We've seen the vulnerability of the power grid to a variety of potential disasters over the years. Kamikaze squirrels and raccoons attacking transformers, errant Mylar balloons hitting power lines, cars hitting poles for a variety of reasons, but it all adds up to one thing: no power. That's all bad enough for its sheer randomness, but what do you do when the power goes out...because the power company planned it that way?
That's just what's coming up in the latest case for power protection measures, as Consumers Energy told Grand Rapids-area residents about a planned power outage, slated to hit this Saturday at 2:30 a.m. The outage is expected to last no more than 30 minutes, and will allow Consumers Energy to repair transmission equipment at the substation near Kalamazoo Avenue and 68th Street.
Reasonable enough, but what some may not know is the Grand Rapids area—indeed much of Michigan—is currently in the grip of arctic air, with lows at that time projected to hit somewhere in the neighborhood of seven degrees, before the wind chill is considered. This means that everyone not engaged in burning wood for fuel will lose access to furnaces for a half hour in the coldest part of the night in the middle of a Michigan winter.
Despite this, Consumers Energy doesn't expect that the outdoor temperatures will “...pose a significant disruption” for its customers. Further, Consumers actively warned customers of the temporary shutoff via notification postcards, even delaying the outage a half-hour to accommodate a business customer's request.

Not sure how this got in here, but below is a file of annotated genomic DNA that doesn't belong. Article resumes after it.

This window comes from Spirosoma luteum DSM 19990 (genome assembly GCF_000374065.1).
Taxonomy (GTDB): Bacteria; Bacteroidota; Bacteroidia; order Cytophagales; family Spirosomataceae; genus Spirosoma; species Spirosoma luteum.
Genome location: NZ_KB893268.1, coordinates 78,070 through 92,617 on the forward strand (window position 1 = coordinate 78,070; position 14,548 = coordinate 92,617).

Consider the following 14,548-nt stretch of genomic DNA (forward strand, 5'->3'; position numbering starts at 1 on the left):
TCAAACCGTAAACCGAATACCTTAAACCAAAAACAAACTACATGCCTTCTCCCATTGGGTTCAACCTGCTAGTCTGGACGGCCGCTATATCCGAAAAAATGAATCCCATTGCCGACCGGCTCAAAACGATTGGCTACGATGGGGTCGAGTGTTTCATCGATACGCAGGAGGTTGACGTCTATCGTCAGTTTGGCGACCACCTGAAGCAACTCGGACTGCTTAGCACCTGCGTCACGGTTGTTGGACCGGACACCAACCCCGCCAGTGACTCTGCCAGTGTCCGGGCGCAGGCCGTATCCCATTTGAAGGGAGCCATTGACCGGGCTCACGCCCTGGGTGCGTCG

This may be the most thoroughly clear reason to have at least some level of power protection in play. If the power goes out in summer, it gets sticky and unpleasant. If it goes out in winter, it can be potentially lethal. Sure, a half-hour power outage will almost always be nothing more than an inconvenience for all but the most extreme situations like hospital respirators, but Consumers is clearly forgetting about Murphy's Law, which notes that if something can go wrong, it will. A half-hour without a furnace might result in chilled noses—it won't even spoil food in the refrigerator—but if that half-hour turns into an hour, or turns into three hours, the problem only gets worse.
Thus we see that a simple if rather pessimistic view of the world makes it clear that power protection mechanisms—be they full generators or even uninterruptible power systems like those used to buy a little extra time to shut down a computer properly—allow businesses and regular consumers to protect themselves against the nearly-inevitable loss of the power grid.